Medical School Admissions: Enhancing the Reliability and Validity of an Autobiographical Screening Tool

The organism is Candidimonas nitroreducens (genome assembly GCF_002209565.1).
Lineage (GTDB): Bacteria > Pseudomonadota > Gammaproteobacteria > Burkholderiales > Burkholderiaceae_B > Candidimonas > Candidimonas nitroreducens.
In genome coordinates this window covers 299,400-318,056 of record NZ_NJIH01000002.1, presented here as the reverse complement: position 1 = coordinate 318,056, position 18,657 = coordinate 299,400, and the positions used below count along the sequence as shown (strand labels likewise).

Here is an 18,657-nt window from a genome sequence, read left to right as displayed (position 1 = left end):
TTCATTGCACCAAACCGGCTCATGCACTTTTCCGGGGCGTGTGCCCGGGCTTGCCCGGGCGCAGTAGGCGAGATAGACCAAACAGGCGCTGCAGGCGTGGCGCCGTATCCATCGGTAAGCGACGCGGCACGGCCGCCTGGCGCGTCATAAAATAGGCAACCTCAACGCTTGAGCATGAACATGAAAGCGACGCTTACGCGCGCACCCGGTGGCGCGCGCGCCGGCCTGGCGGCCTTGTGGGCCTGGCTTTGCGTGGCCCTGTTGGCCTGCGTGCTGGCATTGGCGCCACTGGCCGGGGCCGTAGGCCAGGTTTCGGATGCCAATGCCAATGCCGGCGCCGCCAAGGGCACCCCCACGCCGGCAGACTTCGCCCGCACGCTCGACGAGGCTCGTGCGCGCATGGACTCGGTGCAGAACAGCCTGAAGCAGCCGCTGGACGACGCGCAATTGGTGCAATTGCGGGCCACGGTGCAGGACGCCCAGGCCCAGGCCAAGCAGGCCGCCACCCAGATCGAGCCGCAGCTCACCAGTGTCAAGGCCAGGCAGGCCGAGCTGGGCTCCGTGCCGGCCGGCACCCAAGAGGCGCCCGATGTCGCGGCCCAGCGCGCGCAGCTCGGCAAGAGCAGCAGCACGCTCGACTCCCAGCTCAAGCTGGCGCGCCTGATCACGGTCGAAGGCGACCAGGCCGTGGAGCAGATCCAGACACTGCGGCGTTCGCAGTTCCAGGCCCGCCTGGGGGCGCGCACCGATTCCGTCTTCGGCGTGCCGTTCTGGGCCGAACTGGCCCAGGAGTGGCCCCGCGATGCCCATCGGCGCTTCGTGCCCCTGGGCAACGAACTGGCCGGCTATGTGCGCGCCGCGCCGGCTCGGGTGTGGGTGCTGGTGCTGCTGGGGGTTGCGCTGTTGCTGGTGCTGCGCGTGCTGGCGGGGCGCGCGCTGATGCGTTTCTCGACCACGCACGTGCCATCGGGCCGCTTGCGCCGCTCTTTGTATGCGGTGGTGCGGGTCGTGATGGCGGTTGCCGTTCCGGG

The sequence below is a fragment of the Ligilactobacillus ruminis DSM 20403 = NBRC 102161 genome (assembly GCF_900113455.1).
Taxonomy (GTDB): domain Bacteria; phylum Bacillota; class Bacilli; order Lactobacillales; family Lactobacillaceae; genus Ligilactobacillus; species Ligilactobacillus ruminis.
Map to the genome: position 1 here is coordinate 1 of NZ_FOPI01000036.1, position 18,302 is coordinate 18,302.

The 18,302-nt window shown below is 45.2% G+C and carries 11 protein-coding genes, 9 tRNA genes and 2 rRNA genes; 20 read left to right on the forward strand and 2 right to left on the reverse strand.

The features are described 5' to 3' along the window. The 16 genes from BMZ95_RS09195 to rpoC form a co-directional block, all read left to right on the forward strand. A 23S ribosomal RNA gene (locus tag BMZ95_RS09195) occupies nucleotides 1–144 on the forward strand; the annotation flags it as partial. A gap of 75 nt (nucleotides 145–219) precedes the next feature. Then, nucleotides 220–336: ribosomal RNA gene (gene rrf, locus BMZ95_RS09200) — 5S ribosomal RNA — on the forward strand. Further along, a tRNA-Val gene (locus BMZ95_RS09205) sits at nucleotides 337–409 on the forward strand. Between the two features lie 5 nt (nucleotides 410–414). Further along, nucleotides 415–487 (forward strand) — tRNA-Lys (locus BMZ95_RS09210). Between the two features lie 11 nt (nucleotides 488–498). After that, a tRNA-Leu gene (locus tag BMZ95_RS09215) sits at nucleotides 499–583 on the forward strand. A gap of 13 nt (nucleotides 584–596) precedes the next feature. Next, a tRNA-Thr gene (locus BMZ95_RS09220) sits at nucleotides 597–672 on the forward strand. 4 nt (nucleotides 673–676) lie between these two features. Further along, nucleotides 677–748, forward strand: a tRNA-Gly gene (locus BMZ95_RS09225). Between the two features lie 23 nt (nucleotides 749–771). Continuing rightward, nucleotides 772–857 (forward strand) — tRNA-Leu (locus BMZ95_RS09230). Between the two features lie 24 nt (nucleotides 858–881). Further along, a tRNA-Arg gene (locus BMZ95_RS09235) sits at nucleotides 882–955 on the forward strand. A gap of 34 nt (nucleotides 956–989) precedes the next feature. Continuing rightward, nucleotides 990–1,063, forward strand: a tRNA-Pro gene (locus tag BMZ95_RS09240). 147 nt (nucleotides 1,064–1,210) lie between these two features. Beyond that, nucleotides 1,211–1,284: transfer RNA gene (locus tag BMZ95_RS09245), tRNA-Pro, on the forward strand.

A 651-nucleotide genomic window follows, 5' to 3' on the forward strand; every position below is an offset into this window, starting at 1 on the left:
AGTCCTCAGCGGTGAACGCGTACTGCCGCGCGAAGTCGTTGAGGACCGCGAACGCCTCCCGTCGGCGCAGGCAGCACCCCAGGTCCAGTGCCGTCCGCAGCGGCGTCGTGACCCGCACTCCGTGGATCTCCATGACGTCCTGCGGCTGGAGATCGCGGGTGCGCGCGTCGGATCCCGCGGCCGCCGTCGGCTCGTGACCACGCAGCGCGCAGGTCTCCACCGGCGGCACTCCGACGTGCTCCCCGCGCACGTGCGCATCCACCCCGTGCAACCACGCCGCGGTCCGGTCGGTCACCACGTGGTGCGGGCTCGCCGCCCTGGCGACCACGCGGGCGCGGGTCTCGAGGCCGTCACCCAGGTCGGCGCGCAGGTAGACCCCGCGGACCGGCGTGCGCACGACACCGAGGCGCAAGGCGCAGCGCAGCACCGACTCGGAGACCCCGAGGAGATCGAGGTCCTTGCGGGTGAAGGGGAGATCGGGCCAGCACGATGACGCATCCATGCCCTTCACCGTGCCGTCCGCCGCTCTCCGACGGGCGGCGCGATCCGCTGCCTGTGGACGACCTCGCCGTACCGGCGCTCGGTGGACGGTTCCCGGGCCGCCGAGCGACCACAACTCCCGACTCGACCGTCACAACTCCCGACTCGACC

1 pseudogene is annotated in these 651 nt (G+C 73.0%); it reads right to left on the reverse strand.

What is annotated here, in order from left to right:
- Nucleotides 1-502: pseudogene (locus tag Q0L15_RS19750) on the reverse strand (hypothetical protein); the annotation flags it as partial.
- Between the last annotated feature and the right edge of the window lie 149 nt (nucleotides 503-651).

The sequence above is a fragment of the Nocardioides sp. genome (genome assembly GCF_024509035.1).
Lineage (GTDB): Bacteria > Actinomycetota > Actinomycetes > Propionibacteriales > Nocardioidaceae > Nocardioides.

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BACKGROUND: Most medical school applicants are screened out preinterview. Some cognitive scores available preinterview and some noncognitive scores available at interview demonstrate reasonable reliability and predictive validity. A reliable preinterview noncognitive measure would relax dependence upon screening based entirely on cognitive tendencies. METHOD: In 2005, applicants interviewing at McMaster University's Michael G. DeGroote School of Medicine completed an offsite, noninvigilated, Autobiographical Submission (ABS) preinterview and another onsite, invigilated, ABS at interview. Traditional and new ABS scoring methods were compared, with raters either evaluating all ABS questions for each candidate in turn (vertical scoring-traditional method) or evaluating all candidates for each question in turn (horizontal scoring-new method). RESULTS: The new scoring method revealed lower internal consistency and higher interrater reliability relative to the traditional method. More importantly, the new scoring method correlated better with the Multiple Mini-Interview (MMI) relative to the traditional method. CONCLUSIONS: The new ABS scoring method revealed greater interrater reliability and predictive capacity, thus increasing its potential as a screen for noncognitive characteristics.
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